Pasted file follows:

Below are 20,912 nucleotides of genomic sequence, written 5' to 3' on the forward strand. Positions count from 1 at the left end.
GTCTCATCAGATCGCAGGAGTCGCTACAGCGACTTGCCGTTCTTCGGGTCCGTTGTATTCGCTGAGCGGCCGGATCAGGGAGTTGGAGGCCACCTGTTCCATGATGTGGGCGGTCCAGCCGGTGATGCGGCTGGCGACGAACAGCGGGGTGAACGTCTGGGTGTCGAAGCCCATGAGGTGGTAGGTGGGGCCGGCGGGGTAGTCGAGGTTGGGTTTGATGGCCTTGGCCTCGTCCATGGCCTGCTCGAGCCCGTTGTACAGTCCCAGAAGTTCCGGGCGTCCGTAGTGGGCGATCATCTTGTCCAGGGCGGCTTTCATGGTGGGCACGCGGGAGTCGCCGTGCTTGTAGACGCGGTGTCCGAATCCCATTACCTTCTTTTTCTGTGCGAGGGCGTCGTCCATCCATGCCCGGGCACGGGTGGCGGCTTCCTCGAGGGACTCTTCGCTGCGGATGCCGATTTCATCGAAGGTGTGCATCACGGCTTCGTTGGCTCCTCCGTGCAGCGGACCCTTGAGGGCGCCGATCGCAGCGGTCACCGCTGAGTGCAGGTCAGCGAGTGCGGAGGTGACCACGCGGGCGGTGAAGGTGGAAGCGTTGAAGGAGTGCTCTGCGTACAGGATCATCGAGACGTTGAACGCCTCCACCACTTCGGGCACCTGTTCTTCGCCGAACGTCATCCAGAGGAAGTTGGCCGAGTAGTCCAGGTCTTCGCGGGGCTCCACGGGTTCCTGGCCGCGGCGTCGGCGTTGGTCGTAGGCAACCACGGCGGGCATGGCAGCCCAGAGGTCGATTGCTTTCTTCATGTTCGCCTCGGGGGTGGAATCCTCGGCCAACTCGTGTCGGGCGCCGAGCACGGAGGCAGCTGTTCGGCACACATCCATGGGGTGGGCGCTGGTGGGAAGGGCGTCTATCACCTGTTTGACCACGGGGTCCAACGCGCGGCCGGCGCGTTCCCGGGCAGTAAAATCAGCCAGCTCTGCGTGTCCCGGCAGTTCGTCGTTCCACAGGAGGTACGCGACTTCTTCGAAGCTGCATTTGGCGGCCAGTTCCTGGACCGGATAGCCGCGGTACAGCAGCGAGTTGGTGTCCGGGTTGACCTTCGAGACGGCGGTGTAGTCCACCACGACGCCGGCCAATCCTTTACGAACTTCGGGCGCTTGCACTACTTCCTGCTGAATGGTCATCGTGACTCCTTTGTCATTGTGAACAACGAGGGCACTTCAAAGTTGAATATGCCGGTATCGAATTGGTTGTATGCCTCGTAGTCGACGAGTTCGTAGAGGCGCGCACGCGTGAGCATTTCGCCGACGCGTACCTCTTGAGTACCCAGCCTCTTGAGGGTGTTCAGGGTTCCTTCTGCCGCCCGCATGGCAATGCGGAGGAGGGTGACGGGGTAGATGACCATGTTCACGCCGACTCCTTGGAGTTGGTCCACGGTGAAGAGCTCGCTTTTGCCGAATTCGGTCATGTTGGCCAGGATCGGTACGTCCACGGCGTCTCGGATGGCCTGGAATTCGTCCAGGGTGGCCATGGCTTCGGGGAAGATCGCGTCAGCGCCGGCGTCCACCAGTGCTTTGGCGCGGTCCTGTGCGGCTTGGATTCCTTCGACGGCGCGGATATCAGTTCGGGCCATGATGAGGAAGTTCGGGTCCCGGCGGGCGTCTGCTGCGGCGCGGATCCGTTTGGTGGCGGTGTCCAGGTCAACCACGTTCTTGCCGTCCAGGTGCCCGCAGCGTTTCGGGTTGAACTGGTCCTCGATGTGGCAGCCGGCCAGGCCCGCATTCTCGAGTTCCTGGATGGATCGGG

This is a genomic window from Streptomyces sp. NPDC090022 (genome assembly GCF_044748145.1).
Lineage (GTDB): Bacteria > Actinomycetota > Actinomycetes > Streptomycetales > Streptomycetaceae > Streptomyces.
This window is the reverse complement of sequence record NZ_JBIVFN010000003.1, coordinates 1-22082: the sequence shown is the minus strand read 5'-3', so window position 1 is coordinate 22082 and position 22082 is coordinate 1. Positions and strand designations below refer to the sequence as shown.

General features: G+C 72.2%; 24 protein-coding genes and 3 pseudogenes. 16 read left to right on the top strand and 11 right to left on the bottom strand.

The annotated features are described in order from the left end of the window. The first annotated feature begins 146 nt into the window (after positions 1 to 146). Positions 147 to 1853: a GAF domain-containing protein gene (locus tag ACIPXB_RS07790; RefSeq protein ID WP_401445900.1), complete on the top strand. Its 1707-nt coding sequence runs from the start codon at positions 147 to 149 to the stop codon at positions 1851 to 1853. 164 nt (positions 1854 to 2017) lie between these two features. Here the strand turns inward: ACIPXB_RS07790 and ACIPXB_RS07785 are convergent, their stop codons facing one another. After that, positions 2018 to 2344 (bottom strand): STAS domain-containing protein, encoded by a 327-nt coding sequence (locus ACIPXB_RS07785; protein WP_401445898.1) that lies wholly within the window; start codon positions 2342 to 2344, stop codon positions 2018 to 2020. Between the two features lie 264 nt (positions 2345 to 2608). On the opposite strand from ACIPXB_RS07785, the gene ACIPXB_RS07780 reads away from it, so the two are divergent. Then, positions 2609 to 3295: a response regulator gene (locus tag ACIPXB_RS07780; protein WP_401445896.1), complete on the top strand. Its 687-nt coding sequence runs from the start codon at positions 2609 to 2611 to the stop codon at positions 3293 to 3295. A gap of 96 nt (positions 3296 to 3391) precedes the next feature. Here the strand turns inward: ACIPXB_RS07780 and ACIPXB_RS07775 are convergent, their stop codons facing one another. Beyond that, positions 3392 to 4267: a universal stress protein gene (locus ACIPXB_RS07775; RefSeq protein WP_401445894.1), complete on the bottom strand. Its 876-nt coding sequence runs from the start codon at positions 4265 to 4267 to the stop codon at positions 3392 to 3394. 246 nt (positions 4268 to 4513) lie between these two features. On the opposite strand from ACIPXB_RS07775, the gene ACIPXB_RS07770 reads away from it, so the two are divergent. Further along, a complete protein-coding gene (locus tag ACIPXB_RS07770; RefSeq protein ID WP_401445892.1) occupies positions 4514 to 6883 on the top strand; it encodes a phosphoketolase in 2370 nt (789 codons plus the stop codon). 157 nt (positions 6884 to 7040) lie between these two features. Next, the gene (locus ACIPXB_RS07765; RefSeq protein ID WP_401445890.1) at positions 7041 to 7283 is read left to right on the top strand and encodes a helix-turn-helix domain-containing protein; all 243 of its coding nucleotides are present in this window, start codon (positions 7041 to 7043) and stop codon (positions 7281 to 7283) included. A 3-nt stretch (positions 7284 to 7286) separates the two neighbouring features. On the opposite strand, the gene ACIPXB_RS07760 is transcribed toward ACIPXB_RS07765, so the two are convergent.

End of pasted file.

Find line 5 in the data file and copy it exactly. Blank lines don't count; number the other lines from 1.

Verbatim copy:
This window is the reverse complement of sequence record NZ_JBIVFN010000003.1, coordinates 1-22082: the sequence shown is the minus strand read 5'-3', so window position 1 is coordinate 22082 and position 22082 is coordinate 1. Positions and strand designations below refer to the sequence as shown.